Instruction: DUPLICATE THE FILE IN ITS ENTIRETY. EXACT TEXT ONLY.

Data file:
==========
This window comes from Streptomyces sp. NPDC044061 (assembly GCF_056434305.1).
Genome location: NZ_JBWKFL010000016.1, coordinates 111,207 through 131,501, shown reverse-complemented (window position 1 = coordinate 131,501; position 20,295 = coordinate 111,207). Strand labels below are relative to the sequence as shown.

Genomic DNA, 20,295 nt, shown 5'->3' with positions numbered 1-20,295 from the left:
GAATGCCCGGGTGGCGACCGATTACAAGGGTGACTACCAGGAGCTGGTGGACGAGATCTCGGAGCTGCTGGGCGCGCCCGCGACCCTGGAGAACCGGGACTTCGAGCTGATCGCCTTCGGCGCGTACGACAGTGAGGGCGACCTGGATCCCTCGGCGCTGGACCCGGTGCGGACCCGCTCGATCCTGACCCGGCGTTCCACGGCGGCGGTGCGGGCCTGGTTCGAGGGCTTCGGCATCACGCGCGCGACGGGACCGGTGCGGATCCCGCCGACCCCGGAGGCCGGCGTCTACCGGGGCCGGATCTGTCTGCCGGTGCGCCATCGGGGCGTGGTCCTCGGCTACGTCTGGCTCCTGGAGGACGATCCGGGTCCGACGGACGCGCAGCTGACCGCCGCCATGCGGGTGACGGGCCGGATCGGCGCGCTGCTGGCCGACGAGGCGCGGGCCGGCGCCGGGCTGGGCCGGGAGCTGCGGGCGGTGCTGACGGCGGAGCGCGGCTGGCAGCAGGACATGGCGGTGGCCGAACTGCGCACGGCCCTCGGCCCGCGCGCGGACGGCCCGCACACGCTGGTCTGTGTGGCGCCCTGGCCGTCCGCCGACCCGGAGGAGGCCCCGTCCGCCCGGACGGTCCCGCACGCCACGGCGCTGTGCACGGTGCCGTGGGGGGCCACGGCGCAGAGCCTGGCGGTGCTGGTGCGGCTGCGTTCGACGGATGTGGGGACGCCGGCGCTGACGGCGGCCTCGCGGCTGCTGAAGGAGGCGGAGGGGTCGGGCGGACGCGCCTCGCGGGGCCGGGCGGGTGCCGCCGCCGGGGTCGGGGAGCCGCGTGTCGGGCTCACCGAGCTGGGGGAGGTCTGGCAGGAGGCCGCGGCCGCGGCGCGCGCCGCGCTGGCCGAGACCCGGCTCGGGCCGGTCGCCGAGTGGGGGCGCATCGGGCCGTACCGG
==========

This window comes from Streptomyces sp. NPDC044061 (assembly GCF_056434305.1).
Genome location: NZ_JBWKFL010000016.1, coordinates 111,207 through 131,501, shown reverse-complemented (window position 1 = coordinate 131,501; position 20,295 = coordinate 111,207). Strand labels below are relative to the sequence as shown.

Genomic DNA, 20,295 nt, shown 5'->3' with positions numbered 1-20,295 from the left:
GAATGCCCGGGTGGCGACCGATTACAAGGGTGACTACCAGGAGCTGGTGGACGAGATCTCGGAGCTGCTGGGCGCGCCCGCGACCCTGGAGAACCGGGACTTCGAGCTGATCGCCTTCGGCGCGTACGACAGTGAGGGCGACCTGGATCCCTCGGCGCTGGACCCGGTGCGGACCCGCTCGATCCTGACCCGGCGTTCCACGGCGGCGGTGCGGGCCTGGTTCGAGGGCTTCGGCATCACGCGCGCGACGGGACCGGTGCGGATCCCGCCGACCCCGGAGGCCGGCGTCTACCGGGGCCGGATCTGTCTGCCGGTGCGCCATCGGGGCGTGGTCCTCGGCTACGTCTGGCTCCTGGAGGACGATCCGGGTCCGACGGACGCGCAGCTGACCGCCGCCATGCGGGTGACGGGCCGGATCGGCGCGCTGCTGGCCGACGAGGCGCGGGCCGGCGCCGGGCTGGGCCGGGAGCTGCGGGCGGTGCTGACGGCGGAGCGCGGCTGGCAGCAGGACATGGCGGTGGCCGAACTGCGCACGGCCCTCGGCCCGCGCGCGGACGGCCCGCACACGCTGGTCTGTGTGGCGCCCTGGCCGTCCGCCGACCCGGAGGAGGCCCCGTCCGCCCGGACGGTCCCGCACGCCACGGCGCTGTGCACGGTGCCGTGGGGGGCCACGGCGCAGAGCCTGGCGGTGCTGGTGCGGCTGCGTTCGACGGATGTGGGGACGCCGGCGCTGACGGCGGCCTCGCGGCTGCTGAAGGAGGCGGAGGGGTCGGGCGGACGCGCCTCGCGGGGCCGGGCGGGTGCCGCCGCCGGGGTCGGGGAGCCGCGTGTCGGGCTCACCGAGCTGGGGGAGGTCTGGCAGGAGGCCGCGGCCGCGGCGCGCGCCGCGCTGGCCGAGACCCGGCTCGGGCCGGTCGCCGAGTGGGGGCGCATCGGGCCGTACCGG